Opening is about as close to meet-cute as you get from LaBute. Onto Louisa Thompson’s frosty, steel-and-glass set strolls Helen (Atkinson), carrying a tray. Against the audio backdrop of a crowded lunchtime cafeteria, Helen proceeds to munch on pizza while contentedly reading a book in an extended, dialogue-free prologue that’s both uncomfortable and intriguing. When businessman Tom (Piven) enters and ends up sharing Helen’s table, the two strike up an instant rapport.
Thanks to the spontaneity of their repartee, as played with considerable appeal by Atkinson and Piven, the audience is perhaps less surprised than Tom when he responds to Helen’s directness by asking her out.
Back in Tom’s office what appears to be some weeks later, we meet the noxious colleagues this well-meaning man reluctantly calls friends. Frustrated by his refusal to spill details about the new girl he’s seeing, Tom’s smugly self-satisfied buddy Carter (Andrew McCarthy) creates friction by informing accounting staffer Jeannie (Keri Russell), “Tom’s got a gal.”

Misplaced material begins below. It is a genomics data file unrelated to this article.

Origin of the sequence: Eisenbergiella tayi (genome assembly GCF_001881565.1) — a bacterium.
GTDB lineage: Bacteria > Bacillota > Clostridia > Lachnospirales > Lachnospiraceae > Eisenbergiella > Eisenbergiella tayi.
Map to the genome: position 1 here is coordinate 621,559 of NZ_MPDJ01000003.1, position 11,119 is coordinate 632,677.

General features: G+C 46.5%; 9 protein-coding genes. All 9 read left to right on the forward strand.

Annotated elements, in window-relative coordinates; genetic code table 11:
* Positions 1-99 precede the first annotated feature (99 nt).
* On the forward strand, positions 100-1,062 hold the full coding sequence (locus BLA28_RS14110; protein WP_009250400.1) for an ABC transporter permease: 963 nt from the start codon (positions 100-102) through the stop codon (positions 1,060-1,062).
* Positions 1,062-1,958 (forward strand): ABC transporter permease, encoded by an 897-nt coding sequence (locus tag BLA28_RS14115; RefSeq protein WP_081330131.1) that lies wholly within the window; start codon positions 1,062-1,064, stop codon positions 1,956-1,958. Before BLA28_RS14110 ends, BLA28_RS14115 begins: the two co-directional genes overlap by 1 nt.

A fetching but brittle toothpick of a woman, Jeannie has refused to receive Tom’s signals that he’s uninterested in continuing to date her.
The evolution of Tom and Helen’s relationship from tentative romance to sex to love is paralleled by the growth of the sabotaging scorn of Carter and Jeannie. But while the unpleasant edge that enlivens LaBute’s best writing is no less evident here, the scenes in which Tom endures his colleagues’ needling become repetitive and far less interesting than his stage time with Helen.
There’s an involving emotional exposure to the couple’s exchanges, in which Tom tries to minimize Helen’s concerns about being hidden away from his other life as a cause for embarrassment. Given this small departure from LaBute’s usual sourness, the audience really wants to see these two beat the odds and stick together.
Piven ably communicates Tom’s fear that underneath his sensitive exterior, he’s just another slick Carter with a built-in requirement for svelte arm candy, at the same time revealing the character’s aching need for something more real.